Amongst key indicators that help gage experts and policy makers’ recommendations is the reproductivevalue. The reproductive value (aka R0, R nought or R zero), tracks how many people, on average, are infected for every person who has the disease. Social distancing and isolation are fundamental to control the spread, because keeping people away from one another limits the infection rate. Keeping the rate below 1 is critical as this means that that each case will pass on the disease to less than one person, reducing the number of new instances with the aim of bringing down the new cases to zero. This indicator is used by scientists and governments to recommend the enforcement and reduction of restrictions and lockdowns, and is monitored to guide their approach to develop and execute COVID-19 mitigation strategies.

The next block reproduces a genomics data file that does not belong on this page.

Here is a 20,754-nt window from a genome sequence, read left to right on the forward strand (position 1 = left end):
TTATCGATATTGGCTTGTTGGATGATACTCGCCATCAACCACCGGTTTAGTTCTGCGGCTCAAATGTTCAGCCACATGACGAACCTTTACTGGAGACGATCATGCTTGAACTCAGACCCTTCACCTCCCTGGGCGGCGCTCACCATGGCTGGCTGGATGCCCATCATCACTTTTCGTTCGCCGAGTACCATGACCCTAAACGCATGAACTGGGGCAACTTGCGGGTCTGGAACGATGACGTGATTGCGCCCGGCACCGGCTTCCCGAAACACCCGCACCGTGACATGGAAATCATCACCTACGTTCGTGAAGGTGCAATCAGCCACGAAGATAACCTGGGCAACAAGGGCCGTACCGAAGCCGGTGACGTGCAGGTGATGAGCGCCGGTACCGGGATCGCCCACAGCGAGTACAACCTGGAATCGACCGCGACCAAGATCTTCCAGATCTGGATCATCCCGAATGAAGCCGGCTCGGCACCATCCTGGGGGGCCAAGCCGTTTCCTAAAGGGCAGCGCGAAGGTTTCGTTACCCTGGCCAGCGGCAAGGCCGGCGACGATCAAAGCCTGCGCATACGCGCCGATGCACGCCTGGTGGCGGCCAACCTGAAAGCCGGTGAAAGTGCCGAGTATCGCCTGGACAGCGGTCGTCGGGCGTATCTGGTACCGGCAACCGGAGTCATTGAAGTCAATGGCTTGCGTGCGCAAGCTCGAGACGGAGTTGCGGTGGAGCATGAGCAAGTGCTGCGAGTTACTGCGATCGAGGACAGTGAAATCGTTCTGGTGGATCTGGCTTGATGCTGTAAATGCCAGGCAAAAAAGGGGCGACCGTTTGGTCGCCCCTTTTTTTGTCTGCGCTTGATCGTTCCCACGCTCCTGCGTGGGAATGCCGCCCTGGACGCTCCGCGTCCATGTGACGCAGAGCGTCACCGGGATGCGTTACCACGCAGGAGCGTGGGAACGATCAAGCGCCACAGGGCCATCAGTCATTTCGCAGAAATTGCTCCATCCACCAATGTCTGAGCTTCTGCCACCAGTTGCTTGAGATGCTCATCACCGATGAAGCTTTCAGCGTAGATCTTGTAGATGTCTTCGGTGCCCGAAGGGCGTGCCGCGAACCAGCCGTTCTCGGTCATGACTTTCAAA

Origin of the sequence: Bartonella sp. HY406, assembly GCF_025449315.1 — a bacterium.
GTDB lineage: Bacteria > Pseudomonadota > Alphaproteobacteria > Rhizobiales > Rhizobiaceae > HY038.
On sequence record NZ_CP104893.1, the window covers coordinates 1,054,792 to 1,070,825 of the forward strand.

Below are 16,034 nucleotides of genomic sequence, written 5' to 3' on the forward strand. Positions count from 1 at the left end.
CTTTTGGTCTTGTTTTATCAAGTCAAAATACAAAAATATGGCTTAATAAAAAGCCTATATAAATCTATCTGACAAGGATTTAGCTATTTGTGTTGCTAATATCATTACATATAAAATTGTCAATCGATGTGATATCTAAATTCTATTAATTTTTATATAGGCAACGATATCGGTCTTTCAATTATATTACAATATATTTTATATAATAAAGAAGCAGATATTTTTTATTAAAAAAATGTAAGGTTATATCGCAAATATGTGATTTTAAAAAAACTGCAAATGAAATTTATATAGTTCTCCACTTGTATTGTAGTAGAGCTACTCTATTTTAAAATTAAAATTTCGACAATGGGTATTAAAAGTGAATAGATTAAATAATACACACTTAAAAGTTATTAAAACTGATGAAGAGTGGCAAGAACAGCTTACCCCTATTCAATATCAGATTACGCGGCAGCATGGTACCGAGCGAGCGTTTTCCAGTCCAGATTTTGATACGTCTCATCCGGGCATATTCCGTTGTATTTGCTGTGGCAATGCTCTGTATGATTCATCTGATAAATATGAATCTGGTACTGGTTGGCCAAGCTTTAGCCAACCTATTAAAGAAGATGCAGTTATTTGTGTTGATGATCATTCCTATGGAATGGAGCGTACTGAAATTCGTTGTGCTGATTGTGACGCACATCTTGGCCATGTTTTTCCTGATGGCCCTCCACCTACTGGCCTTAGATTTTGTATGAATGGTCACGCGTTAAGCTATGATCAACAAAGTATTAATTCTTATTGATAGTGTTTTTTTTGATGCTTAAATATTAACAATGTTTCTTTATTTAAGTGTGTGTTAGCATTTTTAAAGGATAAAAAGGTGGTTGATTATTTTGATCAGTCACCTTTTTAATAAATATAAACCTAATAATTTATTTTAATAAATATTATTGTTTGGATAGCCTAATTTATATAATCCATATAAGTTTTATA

A cure is genuinely the only way to control and effectively eliminate COVID-19 risks. As such, major pharmaceutical companies and leading research universities are busily researching, developing, and testing potential vaccines with the support of major governments and foundations. However, there is no guarantee that a vaccine will be found, but there is hope. Some trial scenarios have moved into their second and third round of testing. If vaccines are developed, then the focus will be on manufacturing, producing, and globally distributing the cure. With a population of approximately 7.8 billion, logistical challenges with producing and distributing the vaccines, and the added complexity of the virus likely mutating in the horizon, the task that lies ahead will be difficult, and if feasible, take a few years to roll-out globally.